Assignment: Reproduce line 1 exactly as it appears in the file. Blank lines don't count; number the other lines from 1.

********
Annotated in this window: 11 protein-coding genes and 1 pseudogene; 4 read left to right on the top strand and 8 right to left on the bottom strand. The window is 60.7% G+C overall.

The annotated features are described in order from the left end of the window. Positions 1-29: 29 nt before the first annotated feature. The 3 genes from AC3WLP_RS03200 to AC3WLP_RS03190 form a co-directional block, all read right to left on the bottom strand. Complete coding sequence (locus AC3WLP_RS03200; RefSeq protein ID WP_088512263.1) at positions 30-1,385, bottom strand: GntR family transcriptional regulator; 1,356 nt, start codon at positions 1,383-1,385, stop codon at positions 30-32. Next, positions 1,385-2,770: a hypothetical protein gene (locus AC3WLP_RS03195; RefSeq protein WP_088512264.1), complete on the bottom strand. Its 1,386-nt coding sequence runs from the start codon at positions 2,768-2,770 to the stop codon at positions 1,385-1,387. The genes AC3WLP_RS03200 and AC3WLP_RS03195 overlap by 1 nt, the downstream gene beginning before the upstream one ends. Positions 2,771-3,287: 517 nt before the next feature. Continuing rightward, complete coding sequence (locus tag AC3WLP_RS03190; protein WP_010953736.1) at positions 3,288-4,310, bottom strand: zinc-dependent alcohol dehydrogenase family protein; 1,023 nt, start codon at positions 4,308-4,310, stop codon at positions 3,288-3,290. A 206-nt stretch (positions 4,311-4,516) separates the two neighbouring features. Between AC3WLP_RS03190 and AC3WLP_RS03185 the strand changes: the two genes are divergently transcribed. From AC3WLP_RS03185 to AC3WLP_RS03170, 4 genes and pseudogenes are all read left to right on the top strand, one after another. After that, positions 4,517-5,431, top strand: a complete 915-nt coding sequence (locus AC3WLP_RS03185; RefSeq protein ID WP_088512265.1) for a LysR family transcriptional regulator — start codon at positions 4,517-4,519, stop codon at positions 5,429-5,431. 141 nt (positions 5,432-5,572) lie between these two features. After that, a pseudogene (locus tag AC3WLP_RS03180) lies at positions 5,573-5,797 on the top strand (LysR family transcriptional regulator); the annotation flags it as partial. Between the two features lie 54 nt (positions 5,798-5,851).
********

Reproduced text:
Annotated in this window: 11 protein-coding genes and 1 pseudogene; 4 read left to right on the top strand and 8 right to left on the bottom strand. The window is 60.7% G+C overall.